(2004) dir. Pierre Morel
Luc Besson, what happened to you? Okay, I think I can guess at that one. After making several interesting and fun action films with some real character, namely La Femme Nikita (1990), The Professional (1994), and one of my personal guilty pleasures The Fifth Element (1997), he had the misfortune of making The Messenger: The Story of Joan of Arc (1999) with his then wife Milla Jovovich (one of the worst actresses in the world) whose cuteness peaked in The Fifth Element and quickly evaporated. The Messenger was a critical and commercial bomb and I can tell you that it may be one of the worst films of the 1990’s. And then, he stopped making films and spent most of the past few years either writing or producing stuff. Few of which I have seen, save The Transporter (2002), which seems to have been somewhat of a template for this film and which is unsurprisingly directed by Pierre Morel, the cinematographer of The Transporter.
The film features slick action with a particularly athletic David Belle as the kid from the barrio who is fighting the criminals. The idea is kind of a contemporary and less over-the-top version of Escape From New York (1981) in which the bad parts of a major city are walled off, keeping only the criminal element in and essentially withdrawing all city support services and allowing criminality, ruthlessness, and anarchy to reign.
This film is set in the near future (a future soon to be passed, 2010) and is poised as a simple social criticism. The barrios that are sequestered are full of immigrants and people “of color”. The story (sorry to ruin it for you) is basically is about a neutron bomb type of device sent into the barrio by the French government to essentially eliminate the entire district. A cop is duped to go in to trigger it and pal up with the criminalized Belle. They should have thrown in the Dead Kennedy’s “Kill the Poor” somewhere on the soundtrack…it’s essentially the same idea.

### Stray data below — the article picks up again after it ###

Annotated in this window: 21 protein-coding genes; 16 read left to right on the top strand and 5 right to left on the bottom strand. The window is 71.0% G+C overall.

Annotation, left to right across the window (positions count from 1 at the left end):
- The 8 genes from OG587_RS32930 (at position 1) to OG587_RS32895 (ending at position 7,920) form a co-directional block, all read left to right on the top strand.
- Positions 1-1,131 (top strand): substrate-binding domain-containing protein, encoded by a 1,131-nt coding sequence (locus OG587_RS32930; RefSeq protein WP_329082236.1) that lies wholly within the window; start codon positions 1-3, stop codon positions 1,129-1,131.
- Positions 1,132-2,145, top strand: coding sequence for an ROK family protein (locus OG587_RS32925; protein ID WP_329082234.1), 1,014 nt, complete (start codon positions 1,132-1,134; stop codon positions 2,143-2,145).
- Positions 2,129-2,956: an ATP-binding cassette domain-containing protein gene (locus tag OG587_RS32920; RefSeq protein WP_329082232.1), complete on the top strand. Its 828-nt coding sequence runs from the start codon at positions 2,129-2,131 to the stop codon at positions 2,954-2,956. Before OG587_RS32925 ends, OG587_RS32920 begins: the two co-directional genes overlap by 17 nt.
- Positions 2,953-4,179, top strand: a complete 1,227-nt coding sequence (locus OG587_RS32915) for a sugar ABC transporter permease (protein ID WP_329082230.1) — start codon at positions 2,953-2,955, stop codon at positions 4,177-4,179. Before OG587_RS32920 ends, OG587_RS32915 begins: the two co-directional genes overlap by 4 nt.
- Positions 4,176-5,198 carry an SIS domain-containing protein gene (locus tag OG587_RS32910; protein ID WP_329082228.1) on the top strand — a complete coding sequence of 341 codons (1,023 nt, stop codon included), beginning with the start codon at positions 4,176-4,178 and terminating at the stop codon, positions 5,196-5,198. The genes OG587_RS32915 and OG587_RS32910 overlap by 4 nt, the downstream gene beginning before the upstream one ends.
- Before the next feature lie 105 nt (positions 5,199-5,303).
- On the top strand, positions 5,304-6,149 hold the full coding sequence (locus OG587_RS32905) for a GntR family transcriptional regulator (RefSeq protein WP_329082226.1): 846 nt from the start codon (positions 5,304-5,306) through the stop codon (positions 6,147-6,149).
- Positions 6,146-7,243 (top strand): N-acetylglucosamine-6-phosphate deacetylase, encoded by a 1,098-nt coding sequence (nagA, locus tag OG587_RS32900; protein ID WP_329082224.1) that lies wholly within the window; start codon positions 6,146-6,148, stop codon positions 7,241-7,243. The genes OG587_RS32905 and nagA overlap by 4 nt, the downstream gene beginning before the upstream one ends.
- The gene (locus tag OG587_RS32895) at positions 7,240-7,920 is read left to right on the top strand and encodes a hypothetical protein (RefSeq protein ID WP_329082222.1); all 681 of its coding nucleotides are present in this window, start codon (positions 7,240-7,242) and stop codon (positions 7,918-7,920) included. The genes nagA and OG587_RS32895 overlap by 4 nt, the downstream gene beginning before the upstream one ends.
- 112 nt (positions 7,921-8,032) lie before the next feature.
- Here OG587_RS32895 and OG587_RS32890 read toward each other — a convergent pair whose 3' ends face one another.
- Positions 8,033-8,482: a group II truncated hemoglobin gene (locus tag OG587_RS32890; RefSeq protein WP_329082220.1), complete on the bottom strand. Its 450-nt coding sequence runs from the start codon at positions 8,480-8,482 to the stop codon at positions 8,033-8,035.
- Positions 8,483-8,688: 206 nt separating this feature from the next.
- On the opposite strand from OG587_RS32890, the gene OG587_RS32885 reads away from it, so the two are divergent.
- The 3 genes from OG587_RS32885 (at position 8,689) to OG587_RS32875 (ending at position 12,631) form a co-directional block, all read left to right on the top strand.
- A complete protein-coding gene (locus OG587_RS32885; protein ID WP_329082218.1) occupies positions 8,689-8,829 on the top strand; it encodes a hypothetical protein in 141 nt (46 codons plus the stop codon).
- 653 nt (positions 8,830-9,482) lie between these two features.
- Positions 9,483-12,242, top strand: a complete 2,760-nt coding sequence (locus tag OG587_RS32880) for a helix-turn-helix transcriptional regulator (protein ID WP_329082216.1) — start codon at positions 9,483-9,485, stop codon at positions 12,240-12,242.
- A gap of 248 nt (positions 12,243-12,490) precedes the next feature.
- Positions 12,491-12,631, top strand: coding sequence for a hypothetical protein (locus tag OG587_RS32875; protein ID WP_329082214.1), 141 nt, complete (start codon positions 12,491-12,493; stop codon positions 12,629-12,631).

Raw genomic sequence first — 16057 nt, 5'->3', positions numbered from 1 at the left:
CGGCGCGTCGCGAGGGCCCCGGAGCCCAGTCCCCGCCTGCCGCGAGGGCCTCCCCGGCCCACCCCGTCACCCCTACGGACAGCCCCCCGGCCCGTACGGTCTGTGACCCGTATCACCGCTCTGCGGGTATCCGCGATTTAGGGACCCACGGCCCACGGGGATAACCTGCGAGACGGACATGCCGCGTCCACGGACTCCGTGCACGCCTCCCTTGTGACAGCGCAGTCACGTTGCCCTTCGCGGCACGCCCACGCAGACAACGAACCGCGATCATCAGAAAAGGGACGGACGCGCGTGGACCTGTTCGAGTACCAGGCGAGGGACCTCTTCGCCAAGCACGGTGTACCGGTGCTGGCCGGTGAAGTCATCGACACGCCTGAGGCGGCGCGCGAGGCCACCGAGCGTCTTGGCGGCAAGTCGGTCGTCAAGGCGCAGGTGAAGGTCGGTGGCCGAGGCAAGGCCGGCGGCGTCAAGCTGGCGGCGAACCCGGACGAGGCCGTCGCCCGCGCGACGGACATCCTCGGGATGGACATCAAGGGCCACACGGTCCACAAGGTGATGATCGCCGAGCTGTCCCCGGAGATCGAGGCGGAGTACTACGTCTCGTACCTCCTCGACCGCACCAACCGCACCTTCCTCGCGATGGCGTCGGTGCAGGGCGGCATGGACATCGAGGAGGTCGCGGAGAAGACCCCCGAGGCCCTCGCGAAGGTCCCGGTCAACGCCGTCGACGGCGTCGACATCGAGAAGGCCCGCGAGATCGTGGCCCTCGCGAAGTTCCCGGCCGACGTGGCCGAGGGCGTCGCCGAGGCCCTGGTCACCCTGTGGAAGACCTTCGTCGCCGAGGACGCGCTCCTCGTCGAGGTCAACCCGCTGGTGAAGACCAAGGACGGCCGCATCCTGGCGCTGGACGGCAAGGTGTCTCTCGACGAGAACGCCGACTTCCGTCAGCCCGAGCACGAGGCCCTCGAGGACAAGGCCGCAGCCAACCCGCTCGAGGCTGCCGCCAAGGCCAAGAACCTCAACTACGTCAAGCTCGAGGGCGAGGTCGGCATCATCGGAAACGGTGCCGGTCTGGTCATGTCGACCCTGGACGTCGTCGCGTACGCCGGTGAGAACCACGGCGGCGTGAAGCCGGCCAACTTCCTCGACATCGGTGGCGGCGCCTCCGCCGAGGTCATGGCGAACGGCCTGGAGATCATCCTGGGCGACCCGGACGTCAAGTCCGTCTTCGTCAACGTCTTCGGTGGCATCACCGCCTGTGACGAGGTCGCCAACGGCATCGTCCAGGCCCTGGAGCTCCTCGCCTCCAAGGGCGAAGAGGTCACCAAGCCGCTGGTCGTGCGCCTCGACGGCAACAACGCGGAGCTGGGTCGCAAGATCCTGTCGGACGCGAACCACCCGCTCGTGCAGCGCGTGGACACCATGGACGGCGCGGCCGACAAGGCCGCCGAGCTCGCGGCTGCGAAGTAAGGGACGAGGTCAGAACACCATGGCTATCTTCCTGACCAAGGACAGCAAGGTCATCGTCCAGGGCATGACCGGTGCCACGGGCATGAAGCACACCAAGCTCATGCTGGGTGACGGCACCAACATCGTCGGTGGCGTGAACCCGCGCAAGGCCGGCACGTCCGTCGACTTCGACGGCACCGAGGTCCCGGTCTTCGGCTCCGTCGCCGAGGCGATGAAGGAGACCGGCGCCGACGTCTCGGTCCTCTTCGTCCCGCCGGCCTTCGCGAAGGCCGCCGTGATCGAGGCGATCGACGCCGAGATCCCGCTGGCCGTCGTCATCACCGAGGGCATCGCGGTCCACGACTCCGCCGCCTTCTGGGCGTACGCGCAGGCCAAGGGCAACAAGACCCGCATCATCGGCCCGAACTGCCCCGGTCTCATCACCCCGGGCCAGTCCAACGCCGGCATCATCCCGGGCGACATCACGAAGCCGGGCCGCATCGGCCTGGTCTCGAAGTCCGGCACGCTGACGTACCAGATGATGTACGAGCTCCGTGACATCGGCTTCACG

It’s a buddy picture, with slick fighting and action sequences that are devoid of digital effects. The action is based on physical stunts, like Jackie Chan is famous for (though nowhere as adventurous). The style of the physical stunts and fighting is called Parkour, a mixture of some Asian martial arts with running. The best stunts are Belle jumping through little windows and hopping from building to building or simply climbing up walls with faster than probably most people can even move on regular ground. Belle is pretty much the best thing in the film.
The rest of the story is hokey x 1000. In some ways, it almost reckons the vacuousness of mid-1980’s action films in terms of its narrative and characterization. The only thing that modernizes it and elevates it is the slick action and the execution of those scenes. Too bad.